Plus it won’t be hard to find evidence that the pipeline (as in the investors and packagers) were screaming for more volume, particularly “spready” meaning really risky crap. I detail in ECONNED how the subprime shorts were actually massively distorting the market and creating demand for the worst sort of paper. I bet every firm suing has damaging e-mails that show they knew they were buying or insuring, as the case may be, dreck.

      Now the GSEs are different, they have pretty clear putback rights, the bar they have to pass is low, but everyone else has a much tougher time than all this media hype will lead you to believe. They’ll get something, but the GSEs were mainly in the prime mortgage business, where the loss % is still low, and their participation in subprime and Alt-A wasn’t all that great. The payday for the bond insurers and other players will be way smaller than the numbers being tossed about now.

      1. R Foreman

        Chris Whalen said the same thing, that put-backs of mortgages from the MBS is very expensive and time-consuming. This may be different (still related), but since many of these foreclosures are being hamstrung and stuck in limbo, we must conclude that banks (servicers) continue to forward monies to the MBS trusts even though they have stopped receiving payment from the borrower, correct ? I would think that would get very, very expensive for these banks.. and this on top of all their property management and legal expenses. They literally will need unlimited infusions of government money to continue operating (granted they very nearly are with the borrow and lend-back to the Fed).

        1. Skippy

          “we must conclude that banks (servicers) continue to forward monies to the MBS trusts even though they have stopped receiving payment from the borrower, correct?”

          Cough…Fed window…cough…QEI&II…cough…alphabet shenanigans…etc…

          Skippy…the CPR being applied to this class of investment is going to kill the caregiver in the end.

  7. par4

    It seems pretty apparent to me that capitalism is the problem. I think we need to try a democratic economy,along with democratic laws and democratic foreign policy. P.S. Those lower case d’s are not a typo,I don’t mean the ‘Democratic Party’.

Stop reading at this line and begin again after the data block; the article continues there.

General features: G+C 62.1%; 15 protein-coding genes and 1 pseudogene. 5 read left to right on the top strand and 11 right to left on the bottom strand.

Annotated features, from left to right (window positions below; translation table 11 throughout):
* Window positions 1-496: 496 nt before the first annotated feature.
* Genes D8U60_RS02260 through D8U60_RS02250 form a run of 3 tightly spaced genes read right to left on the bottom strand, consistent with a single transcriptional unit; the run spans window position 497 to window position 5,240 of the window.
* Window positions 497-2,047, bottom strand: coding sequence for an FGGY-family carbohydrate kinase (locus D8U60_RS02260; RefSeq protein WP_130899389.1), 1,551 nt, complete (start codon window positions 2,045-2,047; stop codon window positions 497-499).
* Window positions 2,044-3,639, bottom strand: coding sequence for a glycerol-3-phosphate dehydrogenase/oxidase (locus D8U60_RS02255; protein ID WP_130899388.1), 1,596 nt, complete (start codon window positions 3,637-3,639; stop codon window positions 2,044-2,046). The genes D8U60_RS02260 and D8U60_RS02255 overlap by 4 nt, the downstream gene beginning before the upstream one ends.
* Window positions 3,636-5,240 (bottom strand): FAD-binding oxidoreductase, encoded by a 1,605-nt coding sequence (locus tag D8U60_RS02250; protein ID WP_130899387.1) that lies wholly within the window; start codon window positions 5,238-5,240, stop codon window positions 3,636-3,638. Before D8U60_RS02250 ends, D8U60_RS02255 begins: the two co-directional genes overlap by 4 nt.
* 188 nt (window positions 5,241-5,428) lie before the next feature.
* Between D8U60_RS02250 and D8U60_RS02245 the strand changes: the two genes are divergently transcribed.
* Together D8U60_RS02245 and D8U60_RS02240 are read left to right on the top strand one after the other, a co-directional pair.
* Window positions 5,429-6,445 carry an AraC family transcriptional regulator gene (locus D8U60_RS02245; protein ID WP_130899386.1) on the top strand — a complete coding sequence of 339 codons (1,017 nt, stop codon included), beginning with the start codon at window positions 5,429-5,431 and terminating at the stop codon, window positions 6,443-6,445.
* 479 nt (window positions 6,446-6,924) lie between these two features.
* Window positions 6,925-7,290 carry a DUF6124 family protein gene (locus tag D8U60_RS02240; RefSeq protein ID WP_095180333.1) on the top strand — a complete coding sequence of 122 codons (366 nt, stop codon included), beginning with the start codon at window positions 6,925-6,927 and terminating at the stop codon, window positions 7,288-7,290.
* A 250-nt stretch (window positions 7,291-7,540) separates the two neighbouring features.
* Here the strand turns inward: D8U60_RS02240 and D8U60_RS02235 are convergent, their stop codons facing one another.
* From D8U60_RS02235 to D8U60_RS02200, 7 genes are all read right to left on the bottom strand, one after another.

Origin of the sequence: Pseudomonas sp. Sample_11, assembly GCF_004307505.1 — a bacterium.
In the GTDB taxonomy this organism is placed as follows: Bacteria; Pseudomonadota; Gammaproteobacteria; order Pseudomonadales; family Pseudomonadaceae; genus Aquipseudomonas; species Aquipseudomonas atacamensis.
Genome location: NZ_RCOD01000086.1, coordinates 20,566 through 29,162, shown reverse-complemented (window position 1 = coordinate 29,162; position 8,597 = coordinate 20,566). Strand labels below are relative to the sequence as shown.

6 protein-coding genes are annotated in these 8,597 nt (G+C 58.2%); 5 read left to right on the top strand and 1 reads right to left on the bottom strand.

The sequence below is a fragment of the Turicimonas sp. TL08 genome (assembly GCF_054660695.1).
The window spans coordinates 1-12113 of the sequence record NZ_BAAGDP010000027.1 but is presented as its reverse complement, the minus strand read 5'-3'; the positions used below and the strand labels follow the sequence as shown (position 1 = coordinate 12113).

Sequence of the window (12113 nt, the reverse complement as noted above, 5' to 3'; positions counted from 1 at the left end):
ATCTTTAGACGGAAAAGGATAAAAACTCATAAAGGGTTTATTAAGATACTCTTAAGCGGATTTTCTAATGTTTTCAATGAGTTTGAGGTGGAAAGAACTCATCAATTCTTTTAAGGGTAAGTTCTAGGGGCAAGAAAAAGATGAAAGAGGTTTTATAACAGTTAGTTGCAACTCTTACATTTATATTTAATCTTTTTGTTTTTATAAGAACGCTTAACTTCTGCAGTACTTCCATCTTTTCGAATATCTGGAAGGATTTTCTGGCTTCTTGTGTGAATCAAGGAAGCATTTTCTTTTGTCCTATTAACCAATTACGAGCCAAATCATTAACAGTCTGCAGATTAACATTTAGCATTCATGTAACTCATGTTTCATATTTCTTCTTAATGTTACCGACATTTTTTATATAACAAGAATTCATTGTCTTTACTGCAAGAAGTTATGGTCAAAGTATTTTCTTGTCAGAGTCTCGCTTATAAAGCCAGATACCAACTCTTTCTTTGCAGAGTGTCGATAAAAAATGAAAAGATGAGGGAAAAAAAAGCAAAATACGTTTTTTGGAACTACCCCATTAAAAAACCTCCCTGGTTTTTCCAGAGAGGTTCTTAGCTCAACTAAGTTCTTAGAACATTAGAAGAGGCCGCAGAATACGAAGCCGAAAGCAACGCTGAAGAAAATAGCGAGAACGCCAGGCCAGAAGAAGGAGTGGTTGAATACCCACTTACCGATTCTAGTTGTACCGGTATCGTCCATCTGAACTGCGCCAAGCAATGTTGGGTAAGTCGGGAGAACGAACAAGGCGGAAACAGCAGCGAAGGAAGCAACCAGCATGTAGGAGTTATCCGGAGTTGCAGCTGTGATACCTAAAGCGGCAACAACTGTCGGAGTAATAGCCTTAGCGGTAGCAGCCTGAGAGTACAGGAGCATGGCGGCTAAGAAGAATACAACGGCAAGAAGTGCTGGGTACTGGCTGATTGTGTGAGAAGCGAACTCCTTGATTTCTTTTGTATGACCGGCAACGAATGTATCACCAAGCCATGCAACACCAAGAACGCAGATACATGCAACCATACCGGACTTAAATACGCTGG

1. F. Beard

      It seems pretty apparent to me that capitalism is the problem. par4

      Except we don’t really have free market capitalism in the US. Instead we have a “government backed fractional reserve banking cartel using the government enforced monopoly money supply” as the base of our economy.

      The US has been fascist since 1913 at the latest.

      We really should try genuine capitalism in the US; how else will we ever be able to compete with China and India now that they are fascist too?

      1. attempter

        There’s a reason textbook capitalism has never existed in reality. That’s because it’s impossible in reality. It’s impossible to encourage greed and sociopathy as the only values, but nevertheless expect them to adhere to certain “rules”.

        I always laugh at how those who claim to have faith in “capitalism” scoff at alternative economic arrangements as “unrealistic”, “ignoring human nature” and so on, while there’s nothing of which such accusations are more true than textbook capitalism. (Adam Smith himself, BTW, recognized that and prescribed all sorts of government interventions in the market in order to maximize how “free” it was, since he knew if you left it exposed to total license it would simply become a pit of gangsters. Which is exactly what it has become for us. Smith was simply deluding himself that government itself could hold out indefinitely in the face of such corrupting forces. As long as they’re allowed to exist at all, the rackets will always win the war of attrition.)